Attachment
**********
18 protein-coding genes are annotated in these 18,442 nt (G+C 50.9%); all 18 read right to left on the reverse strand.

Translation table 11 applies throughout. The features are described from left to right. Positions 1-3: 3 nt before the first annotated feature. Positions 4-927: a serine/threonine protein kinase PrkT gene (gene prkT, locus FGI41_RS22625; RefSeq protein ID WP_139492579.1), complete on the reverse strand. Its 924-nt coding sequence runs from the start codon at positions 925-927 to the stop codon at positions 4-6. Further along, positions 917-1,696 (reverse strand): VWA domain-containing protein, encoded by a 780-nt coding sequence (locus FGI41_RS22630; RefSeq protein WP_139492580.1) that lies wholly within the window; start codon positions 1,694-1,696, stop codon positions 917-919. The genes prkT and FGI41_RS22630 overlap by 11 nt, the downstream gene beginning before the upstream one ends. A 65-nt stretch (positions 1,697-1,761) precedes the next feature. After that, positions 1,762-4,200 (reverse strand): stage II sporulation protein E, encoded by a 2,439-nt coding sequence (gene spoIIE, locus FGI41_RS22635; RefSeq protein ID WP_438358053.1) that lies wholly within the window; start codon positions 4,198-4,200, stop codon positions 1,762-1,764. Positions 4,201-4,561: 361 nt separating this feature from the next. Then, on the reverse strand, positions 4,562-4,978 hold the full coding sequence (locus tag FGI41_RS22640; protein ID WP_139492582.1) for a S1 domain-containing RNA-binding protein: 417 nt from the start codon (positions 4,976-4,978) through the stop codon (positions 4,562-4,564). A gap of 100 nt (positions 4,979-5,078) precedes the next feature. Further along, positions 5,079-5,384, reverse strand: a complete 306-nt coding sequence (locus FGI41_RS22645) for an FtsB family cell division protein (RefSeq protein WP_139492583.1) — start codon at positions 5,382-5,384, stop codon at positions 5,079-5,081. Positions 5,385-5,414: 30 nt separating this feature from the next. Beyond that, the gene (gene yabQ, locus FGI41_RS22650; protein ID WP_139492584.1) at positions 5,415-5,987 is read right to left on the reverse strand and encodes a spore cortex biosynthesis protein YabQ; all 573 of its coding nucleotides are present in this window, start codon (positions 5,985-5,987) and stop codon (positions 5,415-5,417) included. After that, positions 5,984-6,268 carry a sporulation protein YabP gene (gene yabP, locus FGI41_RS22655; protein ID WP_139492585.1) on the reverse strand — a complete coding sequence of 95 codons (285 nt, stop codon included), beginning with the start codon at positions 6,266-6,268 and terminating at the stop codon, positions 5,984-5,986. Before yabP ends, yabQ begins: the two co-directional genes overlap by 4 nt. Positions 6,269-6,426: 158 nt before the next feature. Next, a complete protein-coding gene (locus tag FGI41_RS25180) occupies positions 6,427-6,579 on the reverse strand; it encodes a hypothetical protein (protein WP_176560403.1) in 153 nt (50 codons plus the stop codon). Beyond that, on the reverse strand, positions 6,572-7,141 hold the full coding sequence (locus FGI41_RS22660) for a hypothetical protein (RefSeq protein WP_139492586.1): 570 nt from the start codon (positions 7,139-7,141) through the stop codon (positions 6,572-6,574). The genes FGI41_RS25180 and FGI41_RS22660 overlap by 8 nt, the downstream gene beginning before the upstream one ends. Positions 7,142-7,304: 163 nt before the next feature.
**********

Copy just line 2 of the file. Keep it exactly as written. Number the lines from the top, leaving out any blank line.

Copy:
Translation table 11 applies throughout. The features are described from left to right. Positions 1-3: 3 nt before the first annotated feature. Positions 4-927: a serine/threonine protein kinase PrkT gene (gene prkT, locus FGI41_RS22625; RefSeq protein ID WP_139492579.1), complete on the reverse strand. Its 924-nt coding sequence runs from the start codon at positions 925-927 to the stop codon at positions 4-6. Further along, positions 917-1,696 (reverse strand): VWA domain-containing protein, encoded by a 780-nt coding sequence (locus FGI41_RS22630; RefSeq protein WP_139492580.1) that lies wholly within the window; start codon positions 1,694-1,696, stop codon positions 917-919. The genes prkT and FGI41_RS22630 overlap by 11 nt, the downstream gene beginning before the upstream one ends. A 65-nt stretch (positions 1,697-1,761) precedes the next feature. After that, positions 1,762-4,200 (reverse strand): stage II sporulation protein E, encoded by a 2,439-nt coding sequence (gene spoIIE, locus FGI41_RS22635; RefSeq protein ID WP_438358053.1) that lies wholly within the window; start codon positions 4,198-4,200, stop codon positions 1,762-1,764. Positions 4,201-4,561: 361 nt separating this feature from the next. Then, on the reverse strand, positions 4,562-4,978 hold the full coding sequence (locus tag FGI41_RS22640; protein ID WP_139492582.1) for a S1 domain-containing RNA-binding protein: 417 nt from the start codon (positions 4,976-4,978) through the stop codon (positions 4,562-4,564). A gap of 100 nt (positions 4,979-5,078) precedes the next feature. Further along, positions 5,079-5,384, reverse strand: a complete 306-nt coding sequence (locus FGI41_RS22645) for an FtsB family cell division protein (RefSeq protein WP_139492583.1) — start codon at positions 5,382-5,384, stop codon at positions 5,079-5,081. Positions 5,385-5,414: 30 nt separating this feature from the next. Beyond that, the gene (gene yabQ, locus FGI41_RS22650; protein ID WP_139492584.1) at positions 5,415-5,987 is read right to left on the reverse strand and encodes a spore cortex biosynthesis protein YabQ; all 573 of its coding nucleotides are present in this window, start codon (positions 5,985-5,987) and stop codon (positions 5,415-5,417) included. After that, positions 5,984-6,268 carry a sporulation protein YabP gene (gene yabP, locus FGI41_RS22655; protein ID WP_139492585.1) on the reverse strand — a complete coding sequence of 95 codons (285 nt, stop codon included), beginning with the start codon at positions 6,266-6,268 and terminating at the stop codon, positions 5,984-5,986. Before yabP ends, yabQ begins: the two co-directional genes overlap by 4 nt. Positions 6,269-6,426: 158 nt before the next feature. Next, a complete protein-coding gene (locus tag FGI41_RS25180) occupies positions 6,427-6,579 on the reverse strand; it encodes a hypothetical protein (protein WP_176560403.1) in 153 nt (50 codons plus the stop codon). Beyond that, on the reverse strand, positions 6,572-7,141 hold the full coding sequence (locus FGI41_RS22660) for a hypothetical protein (RefSeq protein WP_139492586.1): 570 nt from the start codon (positions 7,139-7,141) through the stop codon (positions 6,572-6,574). The genes FGI41_RS25180 and FGI41_RS22660 overlap by 8 nt, the downstream gene beginning before the upstream one ends. Positions 7,142-7,304: 163 nt before the next feature.